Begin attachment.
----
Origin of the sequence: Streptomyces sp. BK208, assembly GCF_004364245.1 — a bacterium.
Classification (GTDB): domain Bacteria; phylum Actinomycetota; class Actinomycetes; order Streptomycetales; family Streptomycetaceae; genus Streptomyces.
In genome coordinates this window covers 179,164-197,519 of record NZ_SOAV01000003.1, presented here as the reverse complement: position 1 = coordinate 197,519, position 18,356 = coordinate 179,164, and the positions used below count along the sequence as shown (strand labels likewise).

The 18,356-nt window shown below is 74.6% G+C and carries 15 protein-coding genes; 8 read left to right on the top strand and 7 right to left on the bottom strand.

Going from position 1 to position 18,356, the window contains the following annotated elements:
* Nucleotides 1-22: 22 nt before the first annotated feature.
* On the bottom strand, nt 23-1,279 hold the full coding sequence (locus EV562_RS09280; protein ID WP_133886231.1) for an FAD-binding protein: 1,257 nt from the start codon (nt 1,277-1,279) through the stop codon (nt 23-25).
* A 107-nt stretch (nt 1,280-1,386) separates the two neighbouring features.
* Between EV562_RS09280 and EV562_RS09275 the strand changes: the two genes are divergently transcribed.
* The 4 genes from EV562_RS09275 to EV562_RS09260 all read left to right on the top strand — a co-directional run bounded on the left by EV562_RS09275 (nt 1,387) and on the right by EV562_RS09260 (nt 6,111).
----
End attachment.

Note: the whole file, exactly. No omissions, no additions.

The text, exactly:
Origin of the sequence: Streptomyces sp. BK208, assembly GCF_004364245.1 — a bacterium.
Classification (GTDB): domain Bacteria; phylum Actinomycetota; class Actinomycetes; order Streptomycetales; family Streptomycetaceae; genus Streptomyces.
In genome coordinates this window covers 179,164-197,519 of record NZ_SOAV01000003.1, presented here as the reverse complement: position 1 = coordinate 197,519, position 18,356 = coordinate 179,164, and the positions used below count along the sequence as shown (strand labels likewise).

The 18,356-nt window shown below is 74.6% G+C and carries 15 protein-coding genes; 8 read left to right on the top strand and 7 right to left on the bottom strand.

Going from position 1 to position 18,356, the window contains the following annotated elements:
* Nucleotides 1-22: 22 nt before the first annotated feature.
* On the bottom strand, nt 23-1,279 hold the full coding sequence (locus EV562_RS09280; protein ID WP_133886231.1) for an FAD-binding protein: 1,257 nt from the start codon (nt 1,277-1,279) through the stop codon (nt 23-25).
* A 107-nt stretch (nt 1,280-1,386) separates the two neighbouring features.
* Between EV562_RS09280 and EV562_RS09275 the strand changes: the two genes are divergently transcribed.
* The 4 genes from EV562_RS09275 to EV562_RS09260 all read left to right on the top strand — a co-directional run bounded on the left by EV562_RS09275 (nt 1,387) and on the right by EV562_RS09260 (nt 6,111).